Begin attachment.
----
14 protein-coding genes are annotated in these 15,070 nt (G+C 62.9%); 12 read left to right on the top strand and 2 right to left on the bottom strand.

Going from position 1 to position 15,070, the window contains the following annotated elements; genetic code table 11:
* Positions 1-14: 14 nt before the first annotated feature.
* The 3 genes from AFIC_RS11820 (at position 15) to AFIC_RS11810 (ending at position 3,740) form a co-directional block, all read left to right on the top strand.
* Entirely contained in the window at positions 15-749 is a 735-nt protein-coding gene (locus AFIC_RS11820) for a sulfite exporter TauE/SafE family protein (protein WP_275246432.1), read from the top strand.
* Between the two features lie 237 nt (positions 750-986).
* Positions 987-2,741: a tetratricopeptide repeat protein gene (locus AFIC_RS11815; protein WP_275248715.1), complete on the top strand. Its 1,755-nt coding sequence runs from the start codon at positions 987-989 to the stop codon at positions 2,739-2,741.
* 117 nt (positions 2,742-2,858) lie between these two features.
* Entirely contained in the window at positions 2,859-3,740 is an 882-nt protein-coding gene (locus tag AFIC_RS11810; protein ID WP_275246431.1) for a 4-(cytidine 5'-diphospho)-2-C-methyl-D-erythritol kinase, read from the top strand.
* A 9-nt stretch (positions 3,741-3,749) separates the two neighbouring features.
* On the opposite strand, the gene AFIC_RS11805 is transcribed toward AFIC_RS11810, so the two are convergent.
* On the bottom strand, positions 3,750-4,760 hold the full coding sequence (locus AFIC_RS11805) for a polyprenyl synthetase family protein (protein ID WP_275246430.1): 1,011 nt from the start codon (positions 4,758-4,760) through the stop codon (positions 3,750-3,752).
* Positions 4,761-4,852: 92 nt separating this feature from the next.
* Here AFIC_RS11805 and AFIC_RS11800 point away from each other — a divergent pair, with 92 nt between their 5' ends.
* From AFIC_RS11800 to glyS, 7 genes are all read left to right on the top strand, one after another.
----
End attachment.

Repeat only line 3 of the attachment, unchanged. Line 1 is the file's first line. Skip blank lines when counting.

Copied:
* Positions 1-14: 14 nt before the first annotated feature.